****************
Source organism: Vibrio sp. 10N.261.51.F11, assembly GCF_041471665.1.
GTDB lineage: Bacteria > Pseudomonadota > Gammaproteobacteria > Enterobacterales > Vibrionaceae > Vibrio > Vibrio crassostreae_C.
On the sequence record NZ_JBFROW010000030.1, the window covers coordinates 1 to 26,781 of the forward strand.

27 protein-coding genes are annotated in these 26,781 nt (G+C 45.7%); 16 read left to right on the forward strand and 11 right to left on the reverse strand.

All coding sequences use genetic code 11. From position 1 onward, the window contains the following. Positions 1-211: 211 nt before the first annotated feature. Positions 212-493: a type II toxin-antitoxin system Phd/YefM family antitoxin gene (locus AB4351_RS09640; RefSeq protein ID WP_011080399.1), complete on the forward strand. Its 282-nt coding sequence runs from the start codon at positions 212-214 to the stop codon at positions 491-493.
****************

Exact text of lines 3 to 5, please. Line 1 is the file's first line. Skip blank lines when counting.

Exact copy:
On the sequence record NZ_JBFROW010000030.1, the window covers coordinates 1 to 26,781 of the forward strand.

27 protein-coding genes are annotated in these 26,781 nt (G+C 45.7%); 16 read left to right on the forward strand and 11 right to left on the reverse strand.

All coding sequences use genetic code 11. From position 1 onward, the window contains the following. Positions 1-211: 211 nt before the first annotated feature. Positions 212-493: a type II toxin-antitoxin system Phd/YefM family antitoxin gene (locus AB4351_RS09640; RefSeq protein ID WP_011080399.1), complete on the forward strand. Its 282-nt coding sequence runs from the start codon at positions 212-214 to the stop codon at positions 491-493.